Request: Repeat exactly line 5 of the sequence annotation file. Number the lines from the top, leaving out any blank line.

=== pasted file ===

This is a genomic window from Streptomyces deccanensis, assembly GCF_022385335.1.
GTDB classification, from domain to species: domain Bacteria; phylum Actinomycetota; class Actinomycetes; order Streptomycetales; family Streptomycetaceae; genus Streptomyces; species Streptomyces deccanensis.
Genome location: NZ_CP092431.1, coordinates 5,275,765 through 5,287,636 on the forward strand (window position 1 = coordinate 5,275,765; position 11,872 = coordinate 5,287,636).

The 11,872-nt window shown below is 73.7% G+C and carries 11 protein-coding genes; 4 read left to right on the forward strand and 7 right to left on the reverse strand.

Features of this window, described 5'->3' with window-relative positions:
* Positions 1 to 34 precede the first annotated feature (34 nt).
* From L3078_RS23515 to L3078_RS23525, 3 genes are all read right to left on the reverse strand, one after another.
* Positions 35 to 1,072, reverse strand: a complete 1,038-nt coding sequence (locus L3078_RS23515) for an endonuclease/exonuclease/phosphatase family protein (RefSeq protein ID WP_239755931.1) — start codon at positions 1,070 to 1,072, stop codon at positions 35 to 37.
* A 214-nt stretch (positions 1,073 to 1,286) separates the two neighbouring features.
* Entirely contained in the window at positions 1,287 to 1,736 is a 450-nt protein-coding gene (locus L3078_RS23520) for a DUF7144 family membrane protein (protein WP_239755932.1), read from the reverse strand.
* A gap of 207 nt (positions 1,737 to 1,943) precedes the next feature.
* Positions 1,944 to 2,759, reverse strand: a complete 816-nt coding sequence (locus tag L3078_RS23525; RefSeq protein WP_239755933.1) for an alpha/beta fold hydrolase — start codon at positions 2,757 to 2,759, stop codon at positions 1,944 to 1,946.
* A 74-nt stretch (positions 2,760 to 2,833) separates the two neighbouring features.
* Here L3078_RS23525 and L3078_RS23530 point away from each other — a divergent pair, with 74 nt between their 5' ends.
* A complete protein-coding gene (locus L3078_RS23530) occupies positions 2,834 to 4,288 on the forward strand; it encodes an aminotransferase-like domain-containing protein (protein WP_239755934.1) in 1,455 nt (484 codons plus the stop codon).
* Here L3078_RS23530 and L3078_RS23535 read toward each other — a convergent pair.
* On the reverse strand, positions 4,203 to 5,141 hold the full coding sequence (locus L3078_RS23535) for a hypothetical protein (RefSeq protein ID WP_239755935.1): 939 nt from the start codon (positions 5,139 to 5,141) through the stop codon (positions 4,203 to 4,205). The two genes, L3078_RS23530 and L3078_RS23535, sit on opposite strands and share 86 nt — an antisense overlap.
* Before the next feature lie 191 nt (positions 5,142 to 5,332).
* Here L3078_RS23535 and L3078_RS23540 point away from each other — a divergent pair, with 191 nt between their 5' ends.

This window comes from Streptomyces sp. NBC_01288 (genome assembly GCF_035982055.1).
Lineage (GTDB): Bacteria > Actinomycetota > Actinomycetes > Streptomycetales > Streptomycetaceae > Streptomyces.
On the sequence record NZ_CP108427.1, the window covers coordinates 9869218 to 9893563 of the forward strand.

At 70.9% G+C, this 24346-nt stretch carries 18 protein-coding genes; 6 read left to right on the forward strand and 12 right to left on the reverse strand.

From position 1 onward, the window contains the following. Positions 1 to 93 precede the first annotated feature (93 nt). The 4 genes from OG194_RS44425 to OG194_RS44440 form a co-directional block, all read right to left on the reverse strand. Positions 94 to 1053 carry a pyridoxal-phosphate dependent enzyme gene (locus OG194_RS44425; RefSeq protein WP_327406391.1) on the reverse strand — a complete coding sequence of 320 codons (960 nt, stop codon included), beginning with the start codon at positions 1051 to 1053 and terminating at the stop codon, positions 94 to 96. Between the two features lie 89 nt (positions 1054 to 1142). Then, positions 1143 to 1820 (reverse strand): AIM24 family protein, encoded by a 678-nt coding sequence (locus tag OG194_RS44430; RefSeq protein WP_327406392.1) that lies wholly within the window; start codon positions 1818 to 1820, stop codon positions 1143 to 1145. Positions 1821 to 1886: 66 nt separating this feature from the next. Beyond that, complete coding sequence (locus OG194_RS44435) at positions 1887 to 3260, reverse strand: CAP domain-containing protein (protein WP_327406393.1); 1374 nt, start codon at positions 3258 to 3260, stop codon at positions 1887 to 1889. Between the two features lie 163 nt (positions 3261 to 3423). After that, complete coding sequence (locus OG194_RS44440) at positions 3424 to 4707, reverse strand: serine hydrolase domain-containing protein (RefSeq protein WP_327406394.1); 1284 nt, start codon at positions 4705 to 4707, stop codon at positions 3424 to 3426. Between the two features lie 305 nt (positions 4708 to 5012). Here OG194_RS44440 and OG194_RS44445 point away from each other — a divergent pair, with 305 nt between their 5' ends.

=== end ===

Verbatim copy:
Features of this window, described 5'->3' with window-relative positions: